Deforestation poses deleterious effects to tree-climbing species under climate change

Omer B. Zlotnick, Keith N. Musselman, Ofir Levy*

*Corresponding author for this work

Research output: Contribution to journalArticlepeer-review

1 Scopus citations

Abstract

Habitat loss poses a major threat to global biodiversity. Many studies have explored the potential damages of deforestation to animal populations but few have considered trees as thermoregulatory microhabitats or addressed how tree loss might impact the fate of species under climate change. Using a biophysical approach, we explore how tree loss might affect semi-arboreal diurnal ectotherms (lizards) under current and projected climates. We find that tree loss can reduce lizard population growth by curtailing activity time and length of the activity season. Although climate change can generally promote population growth for lizards, deforestation can reverse these positive effects for 66% of simulated populations and further accelerate population declines for another 18%. Our research underscores the mechanistic link between tree availability and population survival and growth, thus advocating for forest conservation and the integration of biophysical modelling and microhabitat diversity into conservation strategies, particularly in the face of climate change.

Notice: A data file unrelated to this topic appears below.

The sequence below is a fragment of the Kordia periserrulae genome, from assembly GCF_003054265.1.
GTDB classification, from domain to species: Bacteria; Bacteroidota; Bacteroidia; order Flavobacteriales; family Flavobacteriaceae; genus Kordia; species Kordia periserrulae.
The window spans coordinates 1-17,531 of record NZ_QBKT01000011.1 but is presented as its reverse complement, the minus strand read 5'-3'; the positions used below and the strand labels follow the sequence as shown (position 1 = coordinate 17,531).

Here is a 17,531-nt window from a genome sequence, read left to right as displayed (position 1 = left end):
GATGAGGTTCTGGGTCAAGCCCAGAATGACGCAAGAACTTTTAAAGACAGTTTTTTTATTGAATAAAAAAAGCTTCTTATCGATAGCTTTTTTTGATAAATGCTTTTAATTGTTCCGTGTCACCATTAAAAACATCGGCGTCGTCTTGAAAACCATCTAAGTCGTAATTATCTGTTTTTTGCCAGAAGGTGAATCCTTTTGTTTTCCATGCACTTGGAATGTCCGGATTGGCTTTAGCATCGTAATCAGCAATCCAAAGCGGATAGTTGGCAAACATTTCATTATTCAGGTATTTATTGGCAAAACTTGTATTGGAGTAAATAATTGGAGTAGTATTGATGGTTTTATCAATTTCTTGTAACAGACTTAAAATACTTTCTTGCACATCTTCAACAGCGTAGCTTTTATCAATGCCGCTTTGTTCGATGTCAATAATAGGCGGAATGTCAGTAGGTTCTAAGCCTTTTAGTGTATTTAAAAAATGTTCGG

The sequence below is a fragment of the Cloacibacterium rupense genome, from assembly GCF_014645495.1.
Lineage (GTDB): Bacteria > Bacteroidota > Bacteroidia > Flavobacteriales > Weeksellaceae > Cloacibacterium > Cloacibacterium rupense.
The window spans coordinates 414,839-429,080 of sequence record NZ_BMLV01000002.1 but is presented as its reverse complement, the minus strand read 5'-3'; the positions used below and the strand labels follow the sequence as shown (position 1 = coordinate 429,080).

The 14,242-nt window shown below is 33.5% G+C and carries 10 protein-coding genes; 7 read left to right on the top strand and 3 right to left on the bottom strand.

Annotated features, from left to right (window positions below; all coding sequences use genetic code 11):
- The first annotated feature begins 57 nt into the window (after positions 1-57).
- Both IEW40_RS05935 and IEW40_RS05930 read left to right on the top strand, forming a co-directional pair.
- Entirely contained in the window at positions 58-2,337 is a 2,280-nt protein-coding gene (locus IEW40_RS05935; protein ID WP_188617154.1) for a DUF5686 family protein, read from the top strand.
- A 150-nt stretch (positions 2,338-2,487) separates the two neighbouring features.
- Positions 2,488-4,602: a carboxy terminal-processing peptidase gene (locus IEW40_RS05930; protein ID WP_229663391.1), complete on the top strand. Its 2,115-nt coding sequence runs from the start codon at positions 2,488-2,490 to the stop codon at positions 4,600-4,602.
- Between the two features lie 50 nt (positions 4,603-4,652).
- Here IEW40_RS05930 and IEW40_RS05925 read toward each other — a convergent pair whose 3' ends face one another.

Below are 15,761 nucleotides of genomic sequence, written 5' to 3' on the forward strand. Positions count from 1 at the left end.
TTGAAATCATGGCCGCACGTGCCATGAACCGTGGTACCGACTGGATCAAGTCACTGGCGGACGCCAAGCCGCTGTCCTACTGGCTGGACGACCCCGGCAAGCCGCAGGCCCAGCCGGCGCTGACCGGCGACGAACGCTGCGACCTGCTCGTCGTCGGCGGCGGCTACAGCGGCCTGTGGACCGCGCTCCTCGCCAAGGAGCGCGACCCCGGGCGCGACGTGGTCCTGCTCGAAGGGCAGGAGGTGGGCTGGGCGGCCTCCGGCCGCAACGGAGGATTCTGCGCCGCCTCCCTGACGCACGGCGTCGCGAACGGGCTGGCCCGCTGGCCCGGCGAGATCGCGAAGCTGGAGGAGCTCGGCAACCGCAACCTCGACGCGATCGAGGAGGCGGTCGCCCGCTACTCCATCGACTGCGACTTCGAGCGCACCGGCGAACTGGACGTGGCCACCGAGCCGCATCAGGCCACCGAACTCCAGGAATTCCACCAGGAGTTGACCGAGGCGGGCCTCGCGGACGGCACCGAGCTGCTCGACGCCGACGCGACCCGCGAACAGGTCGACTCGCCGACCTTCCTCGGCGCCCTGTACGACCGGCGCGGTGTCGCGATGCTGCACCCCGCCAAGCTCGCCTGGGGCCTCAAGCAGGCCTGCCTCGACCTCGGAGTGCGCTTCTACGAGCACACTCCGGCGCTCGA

Original languageEnglish
Pages (from-to)289-295
Number of pages7
JournalNature Climate Change
Volume14
Issue number3
DOIs
StatePublished - Mar 2024

Funding

FundersFunder number
National Science Foundation2120804
National Geographic SocietyNGS-84241T-21
National Natural Science Foundation of China1276/19, 300/22
Israel Science Foundation

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